SERVING A SAINT-ÉMILION WINE REQUIRES CARE
A bottle of Saint-Émilion deserves looking after. If it is an outstanding vintage then you should really pull out all the stops, because opening a wine like this is a celebration that should be fully enjoyed.
PREPARING WINE AND LETTING IT BREATHE
It is always a good idea to open the bottle early, before your guests arrive.
at least to check out the wine, because the need to breathe is not the same for all Saint-Émilion wines.
In general terms, fruity, ethereal wines require shorter breathing periods than wines with more body.
It is an art to open a bottle. Use a knife to cut the capsule around the bottle under the lip. When it is served, the wine must not come into contact with the metal of the capsule. Before pulling the cork, to remove any possible mould, wipe the glass of the neck and the top of the cork with a slightly damp paper towel.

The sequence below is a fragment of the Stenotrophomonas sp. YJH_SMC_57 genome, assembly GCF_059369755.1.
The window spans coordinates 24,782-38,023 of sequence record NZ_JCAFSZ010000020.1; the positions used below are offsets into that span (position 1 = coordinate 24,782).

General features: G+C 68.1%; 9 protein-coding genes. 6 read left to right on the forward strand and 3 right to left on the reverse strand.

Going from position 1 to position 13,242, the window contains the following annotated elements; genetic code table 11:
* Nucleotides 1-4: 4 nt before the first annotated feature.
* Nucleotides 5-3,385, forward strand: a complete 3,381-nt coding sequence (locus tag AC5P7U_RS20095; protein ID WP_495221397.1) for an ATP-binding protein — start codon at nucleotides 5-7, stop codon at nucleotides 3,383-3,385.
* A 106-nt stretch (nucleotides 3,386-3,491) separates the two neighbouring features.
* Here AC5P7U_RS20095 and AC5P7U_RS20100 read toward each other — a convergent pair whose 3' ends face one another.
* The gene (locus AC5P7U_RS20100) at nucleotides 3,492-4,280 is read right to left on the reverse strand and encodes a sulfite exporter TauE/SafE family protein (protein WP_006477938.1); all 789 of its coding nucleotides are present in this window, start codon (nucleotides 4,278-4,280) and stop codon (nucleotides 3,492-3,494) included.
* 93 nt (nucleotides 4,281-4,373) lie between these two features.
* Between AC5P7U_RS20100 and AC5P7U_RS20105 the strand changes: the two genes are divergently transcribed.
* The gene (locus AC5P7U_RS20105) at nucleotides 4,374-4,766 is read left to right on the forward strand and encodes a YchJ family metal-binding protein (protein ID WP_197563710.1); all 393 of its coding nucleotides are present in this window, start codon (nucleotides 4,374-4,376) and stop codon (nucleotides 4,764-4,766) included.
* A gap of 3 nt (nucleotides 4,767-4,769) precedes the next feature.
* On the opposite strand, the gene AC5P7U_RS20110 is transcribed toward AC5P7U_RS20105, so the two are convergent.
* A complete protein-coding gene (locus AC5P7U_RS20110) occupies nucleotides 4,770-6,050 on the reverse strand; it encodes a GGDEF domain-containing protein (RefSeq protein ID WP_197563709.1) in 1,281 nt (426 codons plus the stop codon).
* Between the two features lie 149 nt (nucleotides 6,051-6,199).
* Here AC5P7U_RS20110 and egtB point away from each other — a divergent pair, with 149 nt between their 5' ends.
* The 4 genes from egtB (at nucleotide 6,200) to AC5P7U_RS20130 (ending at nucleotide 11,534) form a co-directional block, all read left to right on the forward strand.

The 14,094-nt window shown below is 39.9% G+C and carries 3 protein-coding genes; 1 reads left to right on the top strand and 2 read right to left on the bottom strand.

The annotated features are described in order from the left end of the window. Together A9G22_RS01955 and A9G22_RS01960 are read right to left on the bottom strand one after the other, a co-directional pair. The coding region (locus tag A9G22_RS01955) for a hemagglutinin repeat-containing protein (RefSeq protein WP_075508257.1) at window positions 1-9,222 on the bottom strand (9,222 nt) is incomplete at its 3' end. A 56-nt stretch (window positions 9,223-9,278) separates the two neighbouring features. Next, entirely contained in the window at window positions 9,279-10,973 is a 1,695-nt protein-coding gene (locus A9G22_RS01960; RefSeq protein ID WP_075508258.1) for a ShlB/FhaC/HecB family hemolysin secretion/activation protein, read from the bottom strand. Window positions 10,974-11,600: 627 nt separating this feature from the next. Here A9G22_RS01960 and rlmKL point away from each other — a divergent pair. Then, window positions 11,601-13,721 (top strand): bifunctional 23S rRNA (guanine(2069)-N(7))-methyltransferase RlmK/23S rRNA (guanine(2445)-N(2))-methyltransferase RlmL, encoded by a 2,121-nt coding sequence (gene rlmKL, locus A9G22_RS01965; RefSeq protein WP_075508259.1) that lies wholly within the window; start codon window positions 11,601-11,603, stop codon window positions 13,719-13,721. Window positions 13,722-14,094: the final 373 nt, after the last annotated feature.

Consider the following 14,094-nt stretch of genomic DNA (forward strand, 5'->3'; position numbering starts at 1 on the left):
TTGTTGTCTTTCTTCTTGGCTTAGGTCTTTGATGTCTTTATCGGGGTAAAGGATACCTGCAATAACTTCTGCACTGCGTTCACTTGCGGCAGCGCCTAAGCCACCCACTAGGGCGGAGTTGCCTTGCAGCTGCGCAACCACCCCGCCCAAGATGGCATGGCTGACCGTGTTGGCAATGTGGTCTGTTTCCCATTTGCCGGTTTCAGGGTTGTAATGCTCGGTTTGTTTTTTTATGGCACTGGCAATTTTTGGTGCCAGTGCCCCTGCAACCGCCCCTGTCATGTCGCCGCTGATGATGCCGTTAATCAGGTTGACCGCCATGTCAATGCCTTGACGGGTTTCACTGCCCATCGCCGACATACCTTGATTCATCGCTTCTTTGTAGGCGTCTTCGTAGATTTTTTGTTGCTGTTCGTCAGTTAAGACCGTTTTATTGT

Pull the cork carefully with an appropriate corkscrew and ensure that the wine is not shaken in any way. Taste the wine. If everything is OK, place the cork in the bottle with the wine (i.e. inside) end down. The outside end could have mould on it and would impart a bad taste to the first glass of wine poured.
Quick tip: for young powerful vintages of Saint-Émilion up to 7 or 8 years old, we recommend letting the wine breathe for at least an hour to soften the tannins and allow the layers of aromas to develop. Let older vintages breathe a little less and decant them just before serving.
Wines that are robust and tannic sometimes need to be opened to breathe three to four hours before serving.
CHOOSING A CORKSCREW
ENDLESS CORKSCREWS are very pleasant to use and open bottles simply and cleanly. This model also reduces the risk of the cork breaking up and unwanted shaking of the bottle. This is a good tool for fragile wines.